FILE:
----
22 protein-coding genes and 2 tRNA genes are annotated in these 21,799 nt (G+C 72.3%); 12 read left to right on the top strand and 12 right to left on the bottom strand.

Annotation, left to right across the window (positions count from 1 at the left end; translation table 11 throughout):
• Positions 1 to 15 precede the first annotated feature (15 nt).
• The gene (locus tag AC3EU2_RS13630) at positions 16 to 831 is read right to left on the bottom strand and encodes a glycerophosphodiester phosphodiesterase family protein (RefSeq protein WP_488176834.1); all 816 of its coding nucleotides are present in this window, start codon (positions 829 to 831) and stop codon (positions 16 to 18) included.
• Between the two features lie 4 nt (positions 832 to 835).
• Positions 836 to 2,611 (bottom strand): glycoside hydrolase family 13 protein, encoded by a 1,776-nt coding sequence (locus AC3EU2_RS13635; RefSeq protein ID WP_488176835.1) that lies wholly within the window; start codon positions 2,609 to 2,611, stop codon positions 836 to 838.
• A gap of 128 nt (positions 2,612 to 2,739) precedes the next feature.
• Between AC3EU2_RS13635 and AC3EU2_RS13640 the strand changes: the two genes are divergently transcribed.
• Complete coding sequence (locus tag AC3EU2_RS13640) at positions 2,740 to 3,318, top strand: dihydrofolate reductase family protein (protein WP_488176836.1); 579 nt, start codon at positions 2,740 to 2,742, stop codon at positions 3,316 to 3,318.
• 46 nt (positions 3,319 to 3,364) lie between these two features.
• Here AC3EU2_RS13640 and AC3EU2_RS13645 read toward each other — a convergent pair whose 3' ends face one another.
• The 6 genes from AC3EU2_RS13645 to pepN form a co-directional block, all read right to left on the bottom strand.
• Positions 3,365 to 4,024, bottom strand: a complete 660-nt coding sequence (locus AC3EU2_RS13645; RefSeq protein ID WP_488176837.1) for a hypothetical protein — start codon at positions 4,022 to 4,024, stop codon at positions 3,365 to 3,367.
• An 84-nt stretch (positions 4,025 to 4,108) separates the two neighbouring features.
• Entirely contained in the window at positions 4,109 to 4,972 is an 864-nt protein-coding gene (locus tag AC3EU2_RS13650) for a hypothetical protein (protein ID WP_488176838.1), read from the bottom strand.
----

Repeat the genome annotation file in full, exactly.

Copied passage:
22 protein-coding genes and 2 tRNA genes are annotated in these 21,799 nt (G+C 72.3%); 12 read left to right on the top strand and 12 right to left on the bottom strand.

Annotation, left to right across the window (positions count from 1 at the left end; translation table 11 throughout):
• Positions 1 to 15 precede the first annotated feature (15 nt).
• The gene (locus tag AC3EU2_RS13630) at positions 16 to 831 is read right to left on the bottom strand and encodes a glycerophosphodiester phosphodiesterase family protein (RefSeq protein WP_488176834.1); all 816 of its coding nucleotides are present in this window, start codon (positions 829 to 831) and stop codon (positions 16 to 18) included.
• Between the two features lie 4 nt (positions 832 to 835).
• Positions 836 to 2,611 (bottom strand): glycoside hydrolase family 13 protein, encoded by a 1,776-nt coding sequence (locus AC3EU2_RS13635; RefSeq protein ID WP_488176835.1) that lies wholly within the window; start codon positions 2,609 to 2,611, stop codon positions 836 to 838.
• A gap of 128 nt (positions 2,612 to 2,739) precedes the next feature.
• Between AC3EU2_RS13635 and AC3EU2_RS13640 the strand changes: the two genes are divergently transcribed.
• Complete coding sequence (locus tag AC3EU2_RS13640) at positions 2,740 to 3,318, top strand: dihydrofolate reductase family protein (protein WP_488176836.1); 579 nt, start codon at positions 2,740 to 2,742, stop codon at positions 3,316 to 3,318.
• 46 nt (positions 3,319 to 3,364) lie between these two features.
• Here AC3EU2_RS13640 and AC3EU2_RS13645 read toward each other — a convergent pair whose 3' ends face one another.
• The 6 genes from AC3EU2_RS13645 to pepN form a co-directional block, all read right to left on the bottom strand.
• Positions 3,365 to 4,024, bottom strand: a complete 660-nt coding sequence (locus AC3EU2_RS13645; RefSeq protein ID WP_488176837.1) for a hypothetical protein — start codon at positions 4,022 to 4,024, stop codon at positions 3,365 to 3,367.
• An 84-nt stretch (positions 4,025 to 4,108) separates the two neighbouring features.
• Entirely contained in the window at positions 4,109 to 4,972 is an 864-nt protein-coding gene (locus tag AC3EU2_RS13650) for a hypothetical protein (protein ID WP_488176838.1), read from the bottom strand.